The inquiry has been tasked with examining the role of intimate-partner violence, which is something activists Jeanne Sarson and Linda MacDonald say is key to explaining what happened.
"His neighbours were afraid of him, and he had a history of violence," said Sarson, who together with MacDonald founded the advocacy group Persons Against Non-State Torture. "The women he was connected to, he didn't respect their equality."
MacDonald said exploring the role of gender-based violence will be important because there is evidence of a link between misogyny and mass killings. "If we understand the impact of misogyny and sexism, we'll start to prevent atrocities like this," she said.
Researchers say the motives of men who commit mass shootings are often complex and difficult to discern, but one factor connects many of them: a history of hating women.
In more than half of all mass shootings in the United States from 2009 to 2017, an intimate partner or family member of the perpetrator was among the victims, according to a study by the U.S. gun control advocacy group Everytown for Gun Safety.
3. What could the RCMP have done to end the carnage sooner?
For Nova Scotia lawyer Robert Pineo, this is the key question facing the inquiry. "It just seems to me like a complete failure in tactics and command," he said in an interview.
Pineo says there is evidence the RCMP's efforts to track and contain the killer were inadequate.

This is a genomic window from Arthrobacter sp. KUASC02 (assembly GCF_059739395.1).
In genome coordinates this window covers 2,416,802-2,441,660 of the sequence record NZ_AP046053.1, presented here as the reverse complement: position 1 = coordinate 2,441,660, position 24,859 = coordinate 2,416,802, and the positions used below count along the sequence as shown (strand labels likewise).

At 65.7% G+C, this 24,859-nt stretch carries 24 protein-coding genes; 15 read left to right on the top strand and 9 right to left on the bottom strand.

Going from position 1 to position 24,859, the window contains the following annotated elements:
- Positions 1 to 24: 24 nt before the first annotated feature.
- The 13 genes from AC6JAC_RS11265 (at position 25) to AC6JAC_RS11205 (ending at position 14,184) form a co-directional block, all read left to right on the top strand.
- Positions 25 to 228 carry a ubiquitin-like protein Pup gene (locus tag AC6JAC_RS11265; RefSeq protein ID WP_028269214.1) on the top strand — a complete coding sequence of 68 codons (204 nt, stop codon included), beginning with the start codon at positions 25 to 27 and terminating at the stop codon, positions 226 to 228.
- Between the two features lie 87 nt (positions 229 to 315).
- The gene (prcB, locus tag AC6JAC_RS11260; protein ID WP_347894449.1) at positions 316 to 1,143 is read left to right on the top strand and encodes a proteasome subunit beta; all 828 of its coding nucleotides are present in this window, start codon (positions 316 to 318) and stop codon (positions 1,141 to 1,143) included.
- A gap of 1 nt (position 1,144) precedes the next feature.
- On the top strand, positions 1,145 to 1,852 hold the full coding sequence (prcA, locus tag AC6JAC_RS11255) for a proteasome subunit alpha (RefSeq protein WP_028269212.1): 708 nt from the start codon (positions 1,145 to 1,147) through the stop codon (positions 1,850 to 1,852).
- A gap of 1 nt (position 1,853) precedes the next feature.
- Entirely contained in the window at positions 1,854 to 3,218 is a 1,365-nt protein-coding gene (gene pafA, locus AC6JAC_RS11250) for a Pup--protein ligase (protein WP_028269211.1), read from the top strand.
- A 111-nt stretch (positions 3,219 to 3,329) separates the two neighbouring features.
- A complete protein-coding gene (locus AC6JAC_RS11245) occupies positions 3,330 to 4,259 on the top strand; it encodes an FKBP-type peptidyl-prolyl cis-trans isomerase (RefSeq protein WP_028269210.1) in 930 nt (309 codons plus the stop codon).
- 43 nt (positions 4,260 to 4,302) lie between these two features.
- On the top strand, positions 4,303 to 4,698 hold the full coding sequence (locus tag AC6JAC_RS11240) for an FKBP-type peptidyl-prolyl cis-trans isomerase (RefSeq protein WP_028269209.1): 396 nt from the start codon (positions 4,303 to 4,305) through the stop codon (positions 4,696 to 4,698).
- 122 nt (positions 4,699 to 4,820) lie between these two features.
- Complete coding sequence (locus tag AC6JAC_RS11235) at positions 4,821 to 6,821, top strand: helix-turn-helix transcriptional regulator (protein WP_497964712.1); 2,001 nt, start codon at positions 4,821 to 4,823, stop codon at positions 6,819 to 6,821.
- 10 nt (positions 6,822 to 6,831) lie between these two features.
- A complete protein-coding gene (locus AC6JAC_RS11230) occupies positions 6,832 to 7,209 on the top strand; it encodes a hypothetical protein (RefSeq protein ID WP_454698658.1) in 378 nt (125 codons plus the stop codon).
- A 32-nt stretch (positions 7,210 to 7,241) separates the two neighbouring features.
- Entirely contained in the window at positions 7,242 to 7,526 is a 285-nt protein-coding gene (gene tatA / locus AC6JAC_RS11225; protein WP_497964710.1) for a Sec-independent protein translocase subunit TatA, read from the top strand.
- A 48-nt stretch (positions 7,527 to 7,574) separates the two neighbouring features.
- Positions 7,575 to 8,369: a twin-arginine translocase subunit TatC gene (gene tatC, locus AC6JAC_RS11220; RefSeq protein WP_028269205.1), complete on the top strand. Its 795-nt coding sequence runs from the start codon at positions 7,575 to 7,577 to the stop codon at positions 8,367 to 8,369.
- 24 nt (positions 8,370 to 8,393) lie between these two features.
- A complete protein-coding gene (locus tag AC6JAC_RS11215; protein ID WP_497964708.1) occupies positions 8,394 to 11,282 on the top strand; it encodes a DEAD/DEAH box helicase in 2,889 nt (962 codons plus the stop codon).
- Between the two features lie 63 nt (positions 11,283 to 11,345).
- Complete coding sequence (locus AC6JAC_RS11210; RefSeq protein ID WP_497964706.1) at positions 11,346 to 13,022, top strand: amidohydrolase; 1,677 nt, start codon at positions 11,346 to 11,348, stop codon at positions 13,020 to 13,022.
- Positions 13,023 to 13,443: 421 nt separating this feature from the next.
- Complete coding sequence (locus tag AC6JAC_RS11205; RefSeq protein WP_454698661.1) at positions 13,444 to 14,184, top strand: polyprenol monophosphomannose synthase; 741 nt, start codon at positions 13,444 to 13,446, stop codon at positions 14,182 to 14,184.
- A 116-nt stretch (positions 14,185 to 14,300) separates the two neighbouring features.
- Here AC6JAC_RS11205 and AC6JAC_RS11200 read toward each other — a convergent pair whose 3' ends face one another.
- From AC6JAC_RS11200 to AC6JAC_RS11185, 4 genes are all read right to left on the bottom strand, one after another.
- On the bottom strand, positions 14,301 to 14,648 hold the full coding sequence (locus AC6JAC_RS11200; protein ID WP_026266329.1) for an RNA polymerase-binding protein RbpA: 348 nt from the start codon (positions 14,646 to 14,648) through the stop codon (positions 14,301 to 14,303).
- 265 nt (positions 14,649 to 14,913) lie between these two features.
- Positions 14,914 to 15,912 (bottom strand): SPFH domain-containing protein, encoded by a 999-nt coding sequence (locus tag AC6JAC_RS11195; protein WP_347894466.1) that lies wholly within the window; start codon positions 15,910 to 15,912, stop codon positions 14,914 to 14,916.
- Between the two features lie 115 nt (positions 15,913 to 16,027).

"We know that not very many police were dispatched to Portapique in the beginning hours," said Pineo, whose law firm is behind two proposed class-lawsuits, one that names the gunman's estate and another that names the RCMP and the Nova Scotia government.
He also raised questions about the number of roadblocks that were set up and the warnings issued to the public as the killer eluded police while driving a car that he had modified to look exactly like an RCMP cruiser.
The RCMP have faced criticism for failing to use a national alert system, which would have allowed them to warn residents about an active shooter through messages on TV, radio and wireless devices. Instead, they used Twitter to provide updates on the killer's last known whereabouts.
Beaton said the use of Twitter never made sense to him. "We got (Alert Ready) texts about COVID, but we didn't get alerts about a crazed gunman shooting, killing and burning things," he said.
4. Did the perpetrator have ties to the Mounties or organized crime?
Published reports citing anonymous sources have suggested the shooter was an informant for the RCMP and may have had links to organized crime. The RCMP have denied having any relationship with the killer.
MacKay, however, says the Mounties are constrained from saying anything publicly about their sources to ensure their safety.
"If there is some kind of link, and they are not telling the truth about that, my understanding is that there is nothing illegal in that if it is to protect the identity of an informant," MacKay said. "They can legally misinform people right up to the courts. But they are not allowed to lie to judges about that."
Since the upcoming inquiry has quasi-judicial status and will require testimony under oath, this could put the RCMP in a difficult position.
"If there was a link, then it raises questions about how much they knew about his questionable character," MacKay said.
This report by The Canadian Press was first published Dec. 1, 2020
Michael MacDonald, The Canadian Press